WOMEN SHAPING HISTORY 2014
Margaret I. Cuomo, M.D.
What has inspired your current career path?
As an elementary school student, I was fascinated by the human body and how it works. Reading books about medicine and the pioneering women and men in science who changed the course of history became a passion. I especially admired Madame Marie Curie for her courage and dedication. A high school research paper assignment lead me to research the field of pathology: the study of the causes of diseases and their effects on people. That knowledge inspired me to pursue a summer internship in the pathology laboratory of a busy hospital in Queens, New York. I entered college as a pre-med student, and have been guided throughout my medical career by dedicated doctors and researchers. Ultimately, I chose to become a diagnostic radiologist, a doctor who specializes in the diagnosis of diseases through the use of X-rays, ultrasound, CT scans, MRI, and nuclear medicine studies. Radiology is an exciting field, because it applies cutting-edge technology and scientific research to the diagnosis and treatment of many diseases.
What are some of the greatest challenges you’ve faced? How did you overcome them?
The medical profession presents a challenging, and often daunting, experience. Unlike other professions, a physician has responsibility for the health and well-being of her patients, and that is an awesome privilege. As a medical student and intern, it was heart-breaking to realize that some patients would die even though they had received state-of-the art treatments. It is an unforgettable experience to follow a person to the end of life. As a radiologist, I often performed interventional procedures to perform a biopsy under the guidance of a CT scan or ultrasound scan or mammogram. Many of those patients were diagnosed with cancer or AIDS, and some of them died. Each physician requires a core of inner strength, and that has sustained me throughout my career. The loving support of my family is essential to the maintenance of balance in my life.
What are some of the accomplishments you are most proud of?
My family is my most precious priority. My husband, Howard Maier, and my daughters, Christina and son-in-law, Paul, my daughter Marianna, and my son, Pablo, bring me the most joy and pride. Through my work as a physician and author (A World Without Cancer, published by Rodale, 2012), and speaker, I am able to reach people across the country. People everywhere are eager to hear how they prevent cancer, heart disease, diabetes and other diseases by changing the way they eat, drink, exercise and eliminating harmful chemicals from their personal care products and household cleaning agents. Scientific research indicates that over 50 percent of all cancer is preventable by applying what we know right now. That fact is a revelation to many Americans, and I am delighted to be able to help them change their lives for the better.
Who have been the most influential mentors in your life?
My grandparents, Immacolata and Andrea Cuomo, and Mary and Charles Raffa, had a profound effect on my development as a child and adolescent. As immigrants from Italy, my grandparents suffered and sacrificed to create opportunities for their children and grandchildren. I learned that diligence, perseverance, and integrity are the keys to success. At the same time, my grandparents enjoyed life, and focused on simple and wholesome pleasures. Sharing a hearty and healthful meal with family members, going to the beach or lake in the summertime, celebrating holidays together with love and good will - these are the happy and memorable moments that I will cherish forever. My grandparents considered it a great honor and privilege to be American citizens, and they inspired their children and grandchildren to cherish that privilege. My parents, Mario and Matilda Cuomo are examples of excellence in public service. Each of their five children have been inspired by their example. Today, my brother, Governor Andrew Cuomo, is leading New York with courage and integrity, and he is an inspiration to me. For twenty years, I have been inspired by my friend, Dr. Pola Rosen, truly a “woman shaping history.” Pola courageously established the award-winning Education Update without prior experience in publishing a newspaper. Now reaching over 100,000 readers per issue, and 4 million page views per year on the web, Education Update provides information and thought-provoking articles in many areas. Like Eleanor Roosevelt, Pola Rosen believes that “You must do the thing you think you cannot do.” Pola’s determination, dedication and compassion have benefited us all. Brava, Pola!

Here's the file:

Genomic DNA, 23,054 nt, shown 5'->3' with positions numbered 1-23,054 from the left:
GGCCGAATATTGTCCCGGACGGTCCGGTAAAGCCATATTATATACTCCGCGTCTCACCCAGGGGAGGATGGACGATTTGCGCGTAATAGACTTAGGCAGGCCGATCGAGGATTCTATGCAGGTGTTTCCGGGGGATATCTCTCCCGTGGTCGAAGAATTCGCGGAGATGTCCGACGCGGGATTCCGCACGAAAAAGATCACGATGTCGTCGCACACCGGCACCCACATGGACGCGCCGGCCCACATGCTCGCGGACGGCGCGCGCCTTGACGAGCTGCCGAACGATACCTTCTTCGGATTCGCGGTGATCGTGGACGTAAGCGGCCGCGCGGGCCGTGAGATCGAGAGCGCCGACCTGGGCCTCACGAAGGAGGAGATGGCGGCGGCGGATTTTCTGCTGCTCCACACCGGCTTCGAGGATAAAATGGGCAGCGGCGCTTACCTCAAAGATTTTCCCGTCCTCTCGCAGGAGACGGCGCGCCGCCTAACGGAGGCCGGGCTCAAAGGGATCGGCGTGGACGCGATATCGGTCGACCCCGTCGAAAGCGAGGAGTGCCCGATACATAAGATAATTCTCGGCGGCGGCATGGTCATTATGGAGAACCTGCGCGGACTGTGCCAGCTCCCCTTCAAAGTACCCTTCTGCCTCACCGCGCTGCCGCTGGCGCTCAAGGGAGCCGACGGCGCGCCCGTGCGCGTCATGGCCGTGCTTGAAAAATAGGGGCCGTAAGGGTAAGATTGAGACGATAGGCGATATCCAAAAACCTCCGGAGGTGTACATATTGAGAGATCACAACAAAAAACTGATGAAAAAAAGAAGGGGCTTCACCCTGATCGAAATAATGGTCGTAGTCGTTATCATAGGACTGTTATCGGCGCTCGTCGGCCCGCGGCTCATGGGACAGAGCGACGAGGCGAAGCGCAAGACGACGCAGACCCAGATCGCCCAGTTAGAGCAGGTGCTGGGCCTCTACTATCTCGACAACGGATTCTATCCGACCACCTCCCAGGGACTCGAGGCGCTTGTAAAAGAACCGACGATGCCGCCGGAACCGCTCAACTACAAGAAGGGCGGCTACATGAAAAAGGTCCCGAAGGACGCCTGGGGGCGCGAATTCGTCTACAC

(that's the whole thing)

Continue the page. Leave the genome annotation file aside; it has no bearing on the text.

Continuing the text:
What would you describe as a turning point in your life?
Marrying my husband, Howard Maier, was pivotal. My husband and I form a life-enhancing team for our family and ourselves. Howard has encouraged my efforts in medicine, education, and the arts. I am grateful to Howard for his enthusiastic and loving support of all my endeavors.
What are your goals for the future?
My goal is to continue to communicate the message that over 50 percent of all cancer is preventable. All of the “stakeholders” must be involved in this effort, including government, public health, industry, education, environmentalists, and individuals of all ages. Focusing on school-age children is especially important, because children can learn to live healthier lives that will reduce their risk for cancer, heart disease, diabetes, and other life-threatening illnesses. On February 4th, 2014, I was the moderator and co-host of National Cancer Prevention Day on Capitol Hill, Washington, D.C., with Less Cancer, a not for profit organization. This bi-partisan event included all of the stakeholders named above, and served to educate and motivate young and old alike to take action to prevent cancer and other diseases. It was a highly successful event, and one which will be repeated in other cities across the USA.#